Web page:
Jess Parise at

Allison Turkell at

Katie Scherer at


Child Life Council. (2013). CLC board approves recommendation for advanced degree requirement effective 2022. The Child Life Council Bulletin, 7.


16 responses to “The importance of getting a Masters in Child Life

    • Thanks Angela! You know that as we enter the program we are excited and a little overwhelmed, but Troy and Deb really help to ease us through the entire process to be All Star Specialists!!! You are just another example of an asset to the child life profession 🙂

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  4. I love how you talked about the online degree options. Personally, I feel that this can be more valuable in the sense that students can directly apply what they learn immediately in the workplace. Rather than learning a bunch of theory and hoping to remember the applicability, it is a wonderful option. Also, it offsets costs, provides support from faculty to help with implementation, and offers support with peers who can collectively contribute to class discussions.

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  9. This is great!! I am hoping to follow a child life specialist career path, and was excited to read your take on the Bank Street College program. Unfortunately, I life in Canada and they are not accepting applications from outside of the U.S. I would be willing to relocate to New York, however cannot seem to see that they still offer the face to face program. I just completed my Bachelor of Health Sciences at a Canadian University, but the education options for child life are more diverse in the states than in Canada. Any guidance or advice you could offer would be greatly appreciated! Thanks!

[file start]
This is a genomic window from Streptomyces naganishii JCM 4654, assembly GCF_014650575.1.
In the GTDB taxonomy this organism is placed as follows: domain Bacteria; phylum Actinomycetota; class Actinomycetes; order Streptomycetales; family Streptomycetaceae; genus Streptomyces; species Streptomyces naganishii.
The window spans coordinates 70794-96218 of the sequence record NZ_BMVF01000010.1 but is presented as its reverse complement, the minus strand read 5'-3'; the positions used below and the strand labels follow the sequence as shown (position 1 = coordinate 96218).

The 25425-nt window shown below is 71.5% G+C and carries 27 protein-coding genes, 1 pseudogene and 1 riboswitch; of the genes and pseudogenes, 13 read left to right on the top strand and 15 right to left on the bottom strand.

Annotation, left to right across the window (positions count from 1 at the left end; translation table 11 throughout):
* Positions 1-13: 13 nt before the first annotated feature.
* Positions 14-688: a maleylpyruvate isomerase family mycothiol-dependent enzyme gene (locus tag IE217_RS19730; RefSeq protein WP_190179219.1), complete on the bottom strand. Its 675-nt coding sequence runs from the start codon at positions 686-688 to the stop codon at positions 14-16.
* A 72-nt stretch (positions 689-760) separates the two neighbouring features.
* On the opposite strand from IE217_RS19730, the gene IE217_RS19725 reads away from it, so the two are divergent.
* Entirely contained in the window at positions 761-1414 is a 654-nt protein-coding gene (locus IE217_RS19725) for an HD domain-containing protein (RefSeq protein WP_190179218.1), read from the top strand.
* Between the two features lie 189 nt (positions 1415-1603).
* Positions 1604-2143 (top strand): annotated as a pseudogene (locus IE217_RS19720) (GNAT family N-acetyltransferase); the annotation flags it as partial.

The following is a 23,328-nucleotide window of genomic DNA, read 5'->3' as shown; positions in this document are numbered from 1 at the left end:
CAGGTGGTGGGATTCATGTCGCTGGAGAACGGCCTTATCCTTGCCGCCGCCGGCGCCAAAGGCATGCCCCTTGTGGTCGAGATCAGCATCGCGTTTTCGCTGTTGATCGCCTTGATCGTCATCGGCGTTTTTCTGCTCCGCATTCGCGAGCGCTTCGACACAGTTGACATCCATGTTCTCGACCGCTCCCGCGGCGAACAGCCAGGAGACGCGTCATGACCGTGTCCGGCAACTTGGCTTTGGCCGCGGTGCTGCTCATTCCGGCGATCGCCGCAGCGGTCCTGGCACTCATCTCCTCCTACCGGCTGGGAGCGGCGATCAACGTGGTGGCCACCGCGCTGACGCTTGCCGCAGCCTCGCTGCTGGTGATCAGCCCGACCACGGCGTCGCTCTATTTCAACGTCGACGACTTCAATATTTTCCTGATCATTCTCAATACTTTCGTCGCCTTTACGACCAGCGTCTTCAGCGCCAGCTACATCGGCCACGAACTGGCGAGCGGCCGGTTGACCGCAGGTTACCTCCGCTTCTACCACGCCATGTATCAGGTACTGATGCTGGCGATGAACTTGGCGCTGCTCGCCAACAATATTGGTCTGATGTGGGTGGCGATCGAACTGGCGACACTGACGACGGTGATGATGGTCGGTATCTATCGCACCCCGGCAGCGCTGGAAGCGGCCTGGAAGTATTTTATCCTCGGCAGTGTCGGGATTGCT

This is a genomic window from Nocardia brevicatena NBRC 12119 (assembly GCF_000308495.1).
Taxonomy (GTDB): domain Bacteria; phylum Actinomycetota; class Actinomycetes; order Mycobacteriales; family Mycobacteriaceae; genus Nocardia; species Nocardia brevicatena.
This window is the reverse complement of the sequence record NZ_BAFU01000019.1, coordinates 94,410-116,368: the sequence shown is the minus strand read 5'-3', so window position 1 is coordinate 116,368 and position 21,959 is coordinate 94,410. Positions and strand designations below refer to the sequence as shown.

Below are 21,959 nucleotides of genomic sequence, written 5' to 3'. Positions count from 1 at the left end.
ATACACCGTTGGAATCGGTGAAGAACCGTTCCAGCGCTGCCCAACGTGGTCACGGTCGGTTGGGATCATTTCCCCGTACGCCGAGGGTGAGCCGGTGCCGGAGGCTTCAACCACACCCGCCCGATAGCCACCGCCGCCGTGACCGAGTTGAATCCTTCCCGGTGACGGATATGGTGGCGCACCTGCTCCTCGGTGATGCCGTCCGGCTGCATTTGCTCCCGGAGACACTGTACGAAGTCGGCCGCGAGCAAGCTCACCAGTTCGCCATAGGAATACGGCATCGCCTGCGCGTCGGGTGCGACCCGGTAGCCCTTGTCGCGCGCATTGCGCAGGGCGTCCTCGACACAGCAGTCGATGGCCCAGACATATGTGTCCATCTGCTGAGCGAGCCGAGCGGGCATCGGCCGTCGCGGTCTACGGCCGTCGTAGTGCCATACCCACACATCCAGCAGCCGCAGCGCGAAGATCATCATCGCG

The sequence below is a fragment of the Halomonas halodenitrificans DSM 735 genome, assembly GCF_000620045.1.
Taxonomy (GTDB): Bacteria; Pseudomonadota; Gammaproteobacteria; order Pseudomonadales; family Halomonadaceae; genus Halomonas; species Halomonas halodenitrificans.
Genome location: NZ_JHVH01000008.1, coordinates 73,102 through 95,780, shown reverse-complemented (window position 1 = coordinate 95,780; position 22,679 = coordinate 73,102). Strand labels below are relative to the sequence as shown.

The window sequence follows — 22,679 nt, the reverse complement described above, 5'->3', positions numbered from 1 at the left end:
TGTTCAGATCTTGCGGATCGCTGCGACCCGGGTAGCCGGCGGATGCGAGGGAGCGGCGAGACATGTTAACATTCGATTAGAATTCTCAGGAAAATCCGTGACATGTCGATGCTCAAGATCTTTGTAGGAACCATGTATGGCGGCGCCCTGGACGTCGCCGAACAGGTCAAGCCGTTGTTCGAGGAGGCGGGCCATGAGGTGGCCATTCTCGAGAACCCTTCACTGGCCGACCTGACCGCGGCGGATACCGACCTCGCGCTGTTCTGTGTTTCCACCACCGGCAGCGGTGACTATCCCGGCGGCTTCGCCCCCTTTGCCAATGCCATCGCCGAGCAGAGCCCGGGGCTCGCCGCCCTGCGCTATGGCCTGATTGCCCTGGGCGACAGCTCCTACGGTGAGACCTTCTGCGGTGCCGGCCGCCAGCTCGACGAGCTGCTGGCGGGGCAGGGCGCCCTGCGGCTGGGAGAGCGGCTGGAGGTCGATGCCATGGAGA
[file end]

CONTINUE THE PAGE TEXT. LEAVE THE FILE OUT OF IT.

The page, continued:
• Hi Richelle, welcome to the field. Bank Street is all on line now. Have you reached out to the director of the program? We had a student last year from Canada, but maybe some thing changed for this years application process. I would suggest you reach out and double check.
      Also be sure to join student forums on the ACLP and other social media platforms, like Facebook to gather info.
      Best of luck!